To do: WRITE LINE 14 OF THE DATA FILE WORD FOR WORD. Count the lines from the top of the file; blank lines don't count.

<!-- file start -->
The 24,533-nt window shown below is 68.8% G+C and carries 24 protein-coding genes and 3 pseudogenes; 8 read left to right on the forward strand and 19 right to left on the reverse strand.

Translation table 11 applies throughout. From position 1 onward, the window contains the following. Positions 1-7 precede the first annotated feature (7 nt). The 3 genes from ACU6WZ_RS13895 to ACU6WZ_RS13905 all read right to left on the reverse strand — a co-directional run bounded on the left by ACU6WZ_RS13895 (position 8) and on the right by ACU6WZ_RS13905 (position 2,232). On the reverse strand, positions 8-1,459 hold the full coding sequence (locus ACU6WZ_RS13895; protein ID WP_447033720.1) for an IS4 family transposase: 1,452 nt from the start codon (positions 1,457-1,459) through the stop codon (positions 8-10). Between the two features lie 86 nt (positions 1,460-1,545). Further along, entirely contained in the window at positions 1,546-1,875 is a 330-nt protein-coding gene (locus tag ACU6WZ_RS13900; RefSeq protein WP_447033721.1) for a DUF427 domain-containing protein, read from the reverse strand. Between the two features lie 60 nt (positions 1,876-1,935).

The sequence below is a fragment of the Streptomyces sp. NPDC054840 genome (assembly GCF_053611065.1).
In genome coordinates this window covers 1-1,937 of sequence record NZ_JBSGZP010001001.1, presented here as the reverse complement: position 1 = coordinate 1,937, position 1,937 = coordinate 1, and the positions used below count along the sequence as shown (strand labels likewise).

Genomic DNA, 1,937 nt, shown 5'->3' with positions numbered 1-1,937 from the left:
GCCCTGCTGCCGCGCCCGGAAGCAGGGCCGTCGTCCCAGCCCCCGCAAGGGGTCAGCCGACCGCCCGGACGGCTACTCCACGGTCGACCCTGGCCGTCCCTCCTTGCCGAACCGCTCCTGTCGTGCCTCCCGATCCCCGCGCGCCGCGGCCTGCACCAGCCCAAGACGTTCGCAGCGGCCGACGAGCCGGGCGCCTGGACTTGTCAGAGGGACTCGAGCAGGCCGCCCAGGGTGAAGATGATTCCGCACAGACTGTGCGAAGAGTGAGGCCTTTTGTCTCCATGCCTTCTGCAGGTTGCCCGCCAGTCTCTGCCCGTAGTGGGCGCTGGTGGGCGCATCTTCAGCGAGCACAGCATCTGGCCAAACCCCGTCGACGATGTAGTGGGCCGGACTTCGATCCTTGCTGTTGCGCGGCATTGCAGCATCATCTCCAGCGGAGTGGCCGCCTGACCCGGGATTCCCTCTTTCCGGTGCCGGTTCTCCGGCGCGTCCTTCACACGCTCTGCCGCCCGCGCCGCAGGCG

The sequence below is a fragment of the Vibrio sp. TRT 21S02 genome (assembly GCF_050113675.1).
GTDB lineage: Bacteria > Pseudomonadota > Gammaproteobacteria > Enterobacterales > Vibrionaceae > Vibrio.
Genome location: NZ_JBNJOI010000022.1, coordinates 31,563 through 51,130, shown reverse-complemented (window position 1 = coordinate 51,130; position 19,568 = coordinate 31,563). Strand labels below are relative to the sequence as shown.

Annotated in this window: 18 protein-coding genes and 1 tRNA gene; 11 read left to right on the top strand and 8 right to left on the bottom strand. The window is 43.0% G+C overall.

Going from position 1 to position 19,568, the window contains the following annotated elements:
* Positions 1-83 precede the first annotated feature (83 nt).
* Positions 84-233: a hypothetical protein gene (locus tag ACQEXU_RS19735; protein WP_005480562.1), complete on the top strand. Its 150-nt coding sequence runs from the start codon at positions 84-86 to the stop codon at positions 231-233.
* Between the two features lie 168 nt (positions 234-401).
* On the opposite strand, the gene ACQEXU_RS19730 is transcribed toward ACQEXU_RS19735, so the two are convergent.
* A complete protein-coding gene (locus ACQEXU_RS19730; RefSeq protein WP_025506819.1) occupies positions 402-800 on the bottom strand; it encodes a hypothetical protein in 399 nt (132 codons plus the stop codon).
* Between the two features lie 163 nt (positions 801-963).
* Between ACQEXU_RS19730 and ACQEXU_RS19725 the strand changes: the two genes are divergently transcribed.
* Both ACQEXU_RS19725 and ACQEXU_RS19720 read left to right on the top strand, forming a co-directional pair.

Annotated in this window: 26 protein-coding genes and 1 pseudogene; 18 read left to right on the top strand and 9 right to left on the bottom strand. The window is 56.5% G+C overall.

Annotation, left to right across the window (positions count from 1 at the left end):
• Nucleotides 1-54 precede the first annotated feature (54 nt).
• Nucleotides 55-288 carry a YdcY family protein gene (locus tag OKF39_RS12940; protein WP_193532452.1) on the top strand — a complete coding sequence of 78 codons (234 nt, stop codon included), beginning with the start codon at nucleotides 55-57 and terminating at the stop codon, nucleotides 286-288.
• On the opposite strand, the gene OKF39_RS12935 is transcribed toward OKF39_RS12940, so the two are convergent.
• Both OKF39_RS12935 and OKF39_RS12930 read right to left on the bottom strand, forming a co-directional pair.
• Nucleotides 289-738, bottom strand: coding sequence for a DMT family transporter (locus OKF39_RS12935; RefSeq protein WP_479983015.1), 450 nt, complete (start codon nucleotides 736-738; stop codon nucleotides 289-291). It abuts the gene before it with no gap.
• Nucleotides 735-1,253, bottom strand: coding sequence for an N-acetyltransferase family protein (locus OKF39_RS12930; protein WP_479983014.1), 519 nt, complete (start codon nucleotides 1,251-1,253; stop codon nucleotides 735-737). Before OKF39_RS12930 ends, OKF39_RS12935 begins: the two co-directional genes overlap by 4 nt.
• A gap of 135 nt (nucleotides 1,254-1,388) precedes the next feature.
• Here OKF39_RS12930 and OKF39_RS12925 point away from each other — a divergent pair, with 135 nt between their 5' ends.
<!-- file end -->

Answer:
* Between the two features lie 168 nt (positions 234-401).